Brisbane Pride’s recent request that police do not wear uniform during the Pride Rally and March on Saturday caused considerable social media debate about Pride and Police. With two diametrically opposed sides battling it out on social media, it would add nothing to reiterate the arguments made by either side here. However, we did notice some wildly inaccurate ‘untruthiness’ in some of the discussions. Our communities deserve honest information to make informed decisions, so here are some real facts.
Brisbane Pride did not ban police from marching in the parade — or marching in uniform.
The organisation made a request of the Commissioner that police do not wear uniforms in the parade — which she then agreed to.
That said, police officers require permission from the police hierarchy to wear uniforms off-duty. Therefore, individual officers can not choose to ignore the request.
Volunteer uniformed police from the QPS LGBTI Liaison Program will conduct a stall at Pride Fair Day following the march.
Armed police have never marched at Pride. Despite the uniforms, the marchers were off-duty. Nor were they paid to march.
Hares and Hyenas raid and Sydney murders
Disgraceful as those two oft-quoted issues are, they have nothing to do with Queensland Police. The QPS has no jurisdiction beyond Queensland state borders and therefore bears no responsibility for events in other states. Might as well blame the Story Bridge for Sydney traffic jams.
Nor, we might add, is the QPS responsible for the actions of police in the US or anywhere else.
Brisbane Pride Incorporated
Brisbane Pride is not a self-appointed body. The organisation is an incorporated association with a properly elected management committee. It conducts an annual audit as per Queensland Government regulation. The last Annual General Meeting and election of office-bearers took place exactly six months ago.
The organisation has the legal right to decide who participates in their parade and how — subject to local government regulation and state and federal laws. Brisbane Pride undertakes the arduous work of organising the event and pays the bills.
Pride at war with Police
Statements from both Brisbane Pride and a spokesperson for the QPS described ongoing discussions as ‘positive and productive’.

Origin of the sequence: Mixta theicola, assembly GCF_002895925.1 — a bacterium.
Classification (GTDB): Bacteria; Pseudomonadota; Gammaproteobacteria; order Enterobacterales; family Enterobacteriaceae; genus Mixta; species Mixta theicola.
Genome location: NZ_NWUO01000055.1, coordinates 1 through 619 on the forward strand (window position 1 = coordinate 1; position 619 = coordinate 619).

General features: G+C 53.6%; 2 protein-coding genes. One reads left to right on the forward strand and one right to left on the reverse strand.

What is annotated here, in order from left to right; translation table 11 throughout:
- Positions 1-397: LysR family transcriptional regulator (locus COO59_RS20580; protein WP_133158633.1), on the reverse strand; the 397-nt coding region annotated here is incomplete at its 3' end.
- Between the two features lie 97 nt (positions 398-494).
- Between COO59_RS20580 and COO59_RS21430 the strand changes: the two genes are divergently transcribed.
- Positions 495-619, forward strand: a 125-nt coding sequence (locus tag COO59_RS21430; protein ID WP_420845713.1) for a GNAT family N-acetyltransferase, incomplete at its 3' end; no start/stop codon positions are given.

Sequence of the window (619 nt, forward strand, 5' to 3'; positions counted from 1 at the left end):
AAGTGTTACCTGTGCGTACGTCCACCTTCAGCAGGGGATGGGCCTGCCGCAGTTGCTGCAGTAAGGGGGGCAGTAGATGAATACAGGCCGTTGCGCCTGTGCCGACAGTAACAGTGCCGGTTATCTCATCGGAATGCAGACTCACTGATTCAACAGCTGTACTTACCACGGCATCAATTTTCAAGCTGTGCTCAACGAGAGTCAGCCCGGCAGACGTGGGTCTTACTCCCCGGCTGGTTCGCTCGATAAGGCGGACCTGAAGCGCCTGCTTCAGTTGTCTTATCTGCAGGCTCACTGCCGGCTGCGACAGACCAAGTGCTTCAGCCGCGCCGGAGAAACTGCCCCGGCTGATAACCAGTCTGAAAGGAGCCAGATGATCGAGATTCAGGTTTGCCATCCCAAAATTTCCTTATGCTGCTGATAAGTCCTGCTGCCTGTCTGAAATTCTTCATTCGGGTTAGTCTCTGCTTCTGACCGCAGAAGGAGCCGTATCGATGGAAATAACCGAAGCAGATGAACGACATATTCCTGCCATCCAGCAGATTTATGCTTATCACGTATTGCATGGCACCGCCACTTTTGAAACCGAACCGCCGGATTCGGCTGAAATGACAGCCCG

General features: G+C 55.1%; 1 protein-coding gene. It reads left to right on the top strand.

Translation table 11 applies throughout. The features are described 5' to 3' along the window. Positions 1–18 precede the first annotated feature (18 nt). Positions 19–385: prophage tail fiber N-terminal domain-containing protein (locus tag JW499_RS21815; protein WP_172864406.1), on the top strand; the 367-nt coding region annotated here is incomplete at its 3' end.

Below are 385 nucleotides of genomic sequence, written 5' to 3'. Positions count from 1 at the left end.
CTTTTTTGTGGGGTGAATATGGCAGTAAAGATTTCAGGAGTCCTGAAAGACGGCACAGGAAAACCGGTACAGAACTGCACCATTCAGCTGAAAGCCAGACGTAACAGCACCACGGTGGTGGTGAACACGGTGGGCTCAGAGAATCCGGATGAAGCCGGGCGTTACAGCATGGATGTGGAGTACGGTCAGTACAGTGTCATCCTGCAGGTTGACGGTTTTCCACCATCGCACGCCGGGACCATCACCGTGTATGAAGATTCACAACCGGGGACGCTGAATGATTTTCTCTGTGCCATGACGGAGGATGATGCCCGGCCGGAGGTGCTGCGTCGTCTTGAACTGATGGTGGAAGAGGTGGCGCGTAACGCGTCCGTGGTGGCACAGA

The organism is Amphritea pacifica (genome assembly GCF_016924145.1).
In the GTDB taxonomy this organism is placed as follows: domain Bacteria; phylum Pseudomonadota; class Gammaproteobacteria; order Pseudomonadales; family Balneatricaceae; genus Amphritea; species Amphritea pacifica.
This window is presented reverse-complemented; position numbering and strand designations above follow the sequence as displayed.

Overwhelming support for my side of the argument
The argument over Police and Pride causes ongoing contention in Pride groups across Australia and internationally. Neither side enjoys overwhelming support. Indeed, if that was the case, the issue would not beget such animated debate.
Like it or not, our communities encompass a wide range of beliefs. People vehemently opposed to each other on this issue, probably marched together just a few years ago for marriage equality.
If you disagree with the decisions of community organisations, then give yourself a voice in future decisions. Join up, vote, and take on some of the heavy workload shouldered by a very few for the benefit of many.
On that note, this is a good place to thank all the members of Brisbane Pride and our other community organisations, past and present, whatever their views on this subject, for their contribution. Few see how much work these people put in — and what they sacrifice in their own lives — for an often thankless task that frequently attracts criticism.
Why did Brisbane Pride make the request?
As per their statement, Brisbane Pride specified two main areas of concern.
- distrust because of historical homophobia, abuse, police brutality and unsafe behaviours.
- concerns about a perception of escalating levels of homophobia.
Whatever your beliefs, and however, wherever, and whenever you celebrate it, Happy Pride.
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